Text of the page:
Even though the European Union is still chipping away at its 2020 targets for emissions reduction and energy efficiency, that hasn't stopped the trading bloc from setting goals for 40 years out.
Among the ambitious plans on the table, the 27-nation EU is focusing on "cost-efficient ways to make the European economy more climate-friendly" and energy efficient. Its biggest hopes including cutting most of its greenhouse gas emissions by 2050, as well as lowering its oil bill through technology and renewable energy. To pull this off, the EU will need to invest an average of €270 billion (US$386 million), or 1.5 percent of its GDP, annually over the next four decades. Those are big numbers with big implications for anyone living or doing business there.
From a business perspective, for instance, companies will be accountable for meeting proposed policies measuring energy efficiency and carbon footprints, and they will have to prove they have taken sufficient steps to cut their energy use. The flip side of the coin is that EU officials expect an increase in climate-focused activities to create 1.5 million jobs by 2020. That's a huge number, considering that much of the continent will be nursing a debt-induced recession hangover; high unemployment rates are predicted to linger for the next few years.
It makes sense to think ahead. Many of these projects will require significant infrastructure investment, and there will be a learning curve before energy-use behaviors fully change. Nevertheless, there are some hurdles to consider, as Pike Research recently pointed out. EBN's Anna Young echoed many of these concerns a few months back. (See: Opportunities & Challenges As Europe Sets New Emission Goals.)
The most obvious challenge involves getting all the countries to collaborate more closely and eliminate the transport, energy, and policy silos that still can be found within EU operations. Finding innovative ways to link these silos systematically will be critical for governments, companies, citizens, and creative-thinking problem-solvers with track records for improving public-private partnerships.
In a report this month, "European Union Clean Energy Policy: Potential Implications of the EU 2050 Greenhouse Gas Targets for Smart Energy and Transportation," Pike said that three words likely will dictate how these policies are rolled out and implemented: smart, intelligent, and integrated. The report also says:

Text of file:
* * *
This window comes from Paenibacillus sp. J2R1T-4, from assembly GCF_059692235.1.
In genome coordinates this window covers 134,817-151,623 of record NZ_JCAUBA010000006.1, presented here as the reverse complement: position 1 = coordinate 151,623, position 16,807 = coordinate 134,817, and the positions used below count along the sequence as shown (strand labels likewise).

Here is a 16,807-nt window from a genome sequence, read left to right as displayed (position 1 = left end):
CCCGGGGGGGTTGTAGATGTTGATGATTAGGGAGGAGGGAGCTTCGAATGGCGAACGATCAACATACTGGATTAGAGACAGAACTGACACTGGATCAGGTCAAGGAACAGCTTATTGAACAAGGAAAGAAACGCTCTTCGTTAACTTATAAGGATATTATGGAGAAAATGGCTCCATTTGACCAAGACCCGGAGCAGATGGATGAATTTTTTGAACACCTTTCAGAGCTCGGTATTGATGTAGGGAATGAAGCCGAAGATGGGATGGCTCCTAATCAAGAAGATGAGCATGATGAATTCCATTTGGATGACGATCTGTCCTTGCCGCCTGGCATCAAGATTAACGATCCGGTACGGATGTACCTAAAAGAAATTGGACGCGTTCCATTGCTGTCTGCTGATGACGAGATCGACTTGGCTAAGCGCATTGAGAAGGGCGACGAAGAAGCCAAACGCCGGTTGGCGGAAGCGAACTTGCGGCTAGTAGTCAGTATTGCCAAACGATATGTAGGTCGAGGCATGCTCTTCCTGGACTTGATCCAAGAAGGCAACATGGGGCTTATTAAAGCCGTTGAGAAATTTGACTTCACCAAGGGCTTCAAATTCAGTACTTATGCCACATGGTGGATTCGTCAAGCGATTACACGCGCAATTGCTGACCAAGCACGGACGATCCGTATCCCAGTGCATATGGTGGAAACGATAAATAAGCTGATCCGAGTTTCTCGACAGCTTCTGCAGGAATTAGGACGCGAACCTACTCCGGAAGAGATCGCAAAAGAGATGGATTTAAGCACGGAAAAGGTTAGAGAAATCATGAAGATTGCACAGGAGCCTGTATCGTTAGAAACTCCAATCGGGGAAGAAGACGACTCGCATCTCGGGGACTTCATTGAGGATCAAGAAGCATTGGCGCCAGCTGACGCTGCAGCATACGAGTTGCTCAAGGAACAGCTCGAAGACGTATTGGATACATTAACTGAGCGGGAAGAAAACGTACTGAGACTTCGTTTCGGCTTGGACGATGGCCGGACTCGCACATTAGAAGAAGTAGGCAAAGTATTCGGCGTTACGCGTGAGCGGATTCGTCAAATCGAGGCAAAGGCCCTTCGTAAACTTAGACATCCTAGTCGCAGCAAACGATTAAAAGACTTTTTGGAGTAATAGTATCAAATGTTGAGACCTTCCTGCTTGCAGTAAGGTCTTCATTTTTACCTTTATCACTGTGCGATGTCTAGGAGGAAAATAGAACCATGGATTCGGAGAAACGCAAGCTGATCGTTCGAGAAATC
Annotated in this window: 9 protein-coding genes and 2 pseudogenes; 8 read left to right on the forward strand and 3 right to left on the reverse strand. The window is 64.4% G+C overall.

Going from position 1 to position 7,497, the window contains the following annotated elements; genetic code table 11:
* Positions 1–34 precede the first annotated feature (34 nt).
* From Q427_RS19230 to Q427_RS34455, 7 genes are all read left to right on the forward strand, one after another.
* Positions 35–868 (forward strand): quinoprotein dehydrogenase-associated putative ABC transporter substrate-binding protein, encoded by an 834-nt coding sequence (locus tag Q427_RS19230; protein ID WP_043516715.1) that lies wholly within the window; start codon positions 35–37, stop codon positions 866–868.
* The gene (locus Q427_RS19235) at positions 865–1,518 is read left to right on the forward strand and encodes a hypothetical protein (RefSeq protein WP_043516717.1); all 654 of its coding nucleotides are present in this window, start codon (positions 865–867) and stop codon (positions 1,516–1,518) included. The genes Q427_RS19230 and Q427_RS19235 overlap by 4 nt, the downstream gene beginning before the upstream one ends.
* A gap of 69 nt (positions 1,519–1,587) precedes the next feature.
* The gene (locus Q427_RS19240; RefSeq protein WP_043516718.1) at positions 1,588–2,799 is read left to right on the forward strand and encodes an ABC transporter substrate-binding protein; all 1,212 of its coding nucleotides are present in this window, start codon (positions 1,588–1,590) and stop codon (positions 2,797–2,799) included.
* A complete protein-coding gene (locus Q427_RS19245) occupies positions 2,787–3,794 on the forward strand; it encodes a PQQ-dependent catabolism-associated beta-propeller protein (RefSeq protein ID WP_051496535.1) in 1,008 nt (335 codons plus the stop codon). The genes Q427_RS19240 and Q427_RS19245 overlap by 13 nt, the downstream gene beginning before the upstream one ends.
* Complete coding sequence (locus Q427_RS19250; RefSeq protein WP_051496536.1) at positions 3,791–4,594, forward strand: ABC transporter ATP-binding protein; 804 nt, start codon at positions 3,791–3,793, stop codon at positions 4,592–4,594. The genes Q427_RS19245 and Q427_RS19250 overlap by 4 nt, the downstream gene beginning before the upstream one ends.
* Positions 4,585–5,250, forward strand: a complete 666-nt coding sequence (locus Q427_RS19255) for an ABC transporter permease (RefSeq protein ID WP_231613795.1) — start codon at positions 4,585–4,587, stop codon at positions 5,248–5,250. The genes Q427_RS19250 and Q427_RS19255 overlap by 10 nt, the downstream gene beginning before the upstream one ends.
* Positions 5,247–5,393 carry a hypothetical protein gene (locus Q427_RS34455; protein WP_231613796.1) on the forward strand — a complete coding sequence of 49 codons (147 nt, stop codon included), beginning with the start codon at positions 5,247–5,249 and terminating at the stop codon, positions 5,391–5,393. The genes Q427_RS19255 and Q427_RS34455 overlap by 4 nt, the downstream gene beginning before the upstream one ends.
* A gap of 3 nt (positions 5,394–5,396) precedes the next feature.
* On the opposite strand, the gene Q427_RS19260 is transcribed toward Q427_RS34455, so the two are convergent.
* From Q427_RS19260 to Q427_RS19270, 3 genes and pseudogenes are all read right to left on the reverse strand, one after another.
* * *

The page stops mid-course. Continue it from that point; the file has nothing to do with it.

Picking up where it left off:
Coupling economic growth with carbon reduction transitions is not an easy task. In fact, many other countries and regions are shying away from this task. The EU is taking a big risk, but a calculated one, and it is the birth of the smart and intelligent generation of technologies that has enabled this risk to be taken. The impact these plans will have on the smart industry in Europe is to embed them between now and 2050 into everyday life for the current 501 million inhabitants.
This seems like a gem of an opportunity for electronics and high-tech companies to get in on the ground floor testing energy solutions, whether they involve massive public structures or devices that energy-conscious consumers can use. The EU and its citizens -- already quite progressive with their stand on environmental protection -- are committed to staying on the bleeding edge of this. It goes to show that the world may look like it revolves around smartphone and iPad sales, but the long tail is on energy resourcefulness, at least in this part of the world.
Let me know where you see the need for supply chain or high-tech expertise, and how feasible this grand plan sounds. By the way, if you're interested in learning about some of the green-friendly projects being developed around Europe, check out these videos about Barcelona, London, and Paris.